(467c) Reactive Extraction as a Method to Produce Biodiesel From Jatropha Curcas Seed
AIChE Annual Meeting
2010 Annual Meeting
Process Development Division
Innovations in Bio-Refinery Processes
Wednesday, November 10, 2010 - 1:23pm to 1:47pm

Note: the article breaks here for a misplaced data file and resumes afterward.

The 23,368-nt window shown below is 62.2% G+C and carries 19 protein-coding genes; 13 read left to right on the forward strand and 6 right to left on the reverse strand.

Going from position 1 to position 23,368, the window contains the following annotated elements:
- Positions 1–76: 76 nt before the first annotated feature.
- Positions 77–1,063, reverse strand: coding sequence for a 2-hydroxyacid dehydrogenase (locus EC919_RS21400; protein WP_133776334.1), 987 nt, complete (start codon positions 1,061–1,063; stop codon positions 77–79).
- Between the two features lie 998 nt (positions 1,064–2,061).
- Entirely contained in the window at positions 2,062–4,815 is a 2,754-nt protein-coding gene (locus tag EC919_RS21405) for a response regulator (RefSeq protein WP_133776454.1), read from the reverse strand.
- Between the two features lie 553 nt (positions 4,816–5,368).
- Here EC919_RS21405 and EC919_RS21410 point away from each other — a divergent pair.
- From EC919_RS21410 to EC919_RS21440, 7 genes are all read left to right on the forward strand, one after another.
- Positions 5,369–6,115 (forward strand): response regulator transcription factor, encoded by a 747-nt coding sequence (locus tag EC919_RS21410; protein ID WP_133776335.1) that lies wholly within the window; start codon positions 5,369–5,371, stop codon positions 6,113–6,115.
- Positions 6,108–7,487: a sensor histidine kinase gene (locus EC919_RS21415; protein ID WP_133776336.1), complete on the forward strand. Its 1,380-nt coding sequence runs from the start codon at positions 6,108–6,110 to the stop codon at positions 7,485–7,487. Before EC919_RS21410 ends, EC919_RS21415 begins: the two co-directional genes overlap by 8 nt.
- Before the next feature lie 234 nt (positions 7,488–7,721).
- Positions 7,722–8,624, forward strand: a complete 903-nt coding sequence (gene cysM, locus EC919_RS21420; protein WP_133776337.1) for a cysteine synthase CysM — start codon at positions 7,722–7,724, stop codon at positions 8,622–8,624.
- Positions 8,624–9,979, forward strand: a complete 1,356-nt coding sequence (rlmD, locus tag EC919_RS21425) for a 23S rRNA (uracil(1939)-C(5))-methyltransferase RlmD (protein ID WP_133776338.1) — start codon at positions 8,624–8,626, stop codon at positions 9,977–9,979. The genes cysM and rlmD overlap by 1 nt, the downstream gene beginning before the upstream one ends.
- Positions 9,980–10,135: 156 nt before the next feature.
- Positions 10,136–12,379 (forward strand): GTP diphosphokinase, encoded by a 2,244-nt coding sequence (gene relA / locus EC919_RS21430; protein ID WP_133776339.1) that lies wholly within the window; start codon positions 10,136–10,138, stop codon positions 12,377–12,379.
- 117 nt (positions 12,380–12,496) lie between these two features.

Jatropha curcas (jatropha) produces oil that can be converted to biodiesel by transesterification method. However, because of its high free fatty acid value (>2), acid catalyst is usually used in the process, rather than alkali based catalyst. Because of this, longer time needed for the reaction to complete. Furthermore, jatropha oil contains phorbol ester, a tumor promoting compound that can be exposed when the seeds are extracted for the oil. The application of reactive extraction as a method to produce biodiesel from jatropha, enable alkali based catalyst to be utilized, hence shortened the reaction time without compromising on conversion and quality of biodiesel. Since seed is used as raw material instead of oil, the possibility of phorbol ester exposure also can be eliminated. This study evaluates all the parameters involve in reactive extraction of jatropha seeds. Molar ratio of alcohol to oil was found to be the most important parameter in this reaction. The conversion was low at 100 molar ratio (2%) but then increased sharply when the ratio was increased to 200 (55%), 300 (75%) and 400 (82%). Only small increment was observed when the ratio was increased further to 500 (85%) and 600 (90%). Methyl ester conversion also affected greatly with the change on particle size of the seed. Of 5 different sizes of particle size, the smallest (<500 micron), yielded the highest conversion (86%) and the biggest (2000-4000 micron) produced the lowest (35%). On agitation speed parameter, low speed agitation (100 rpm) unable to produce high conversion compared to high speed agitation (300, 400 rpm). The study on temperature meanwhile revealed that there was minimum change on conversion when the reaction was performed in 30°C (90%), 40°C (89%), 50°C(91) and 60°C(98). Interestingly, study on reaction time indicates that the process completed very fast, which was after 20 minute of starting time. The calculation on methyl ester content of the samples demonstrate that high purity of methyl ester (<90%) can be obtained from this method. An implication of this is the possibility that reactive extraction can be an alternative way to produce biodiesel from seeds with high free fatty acid contents.
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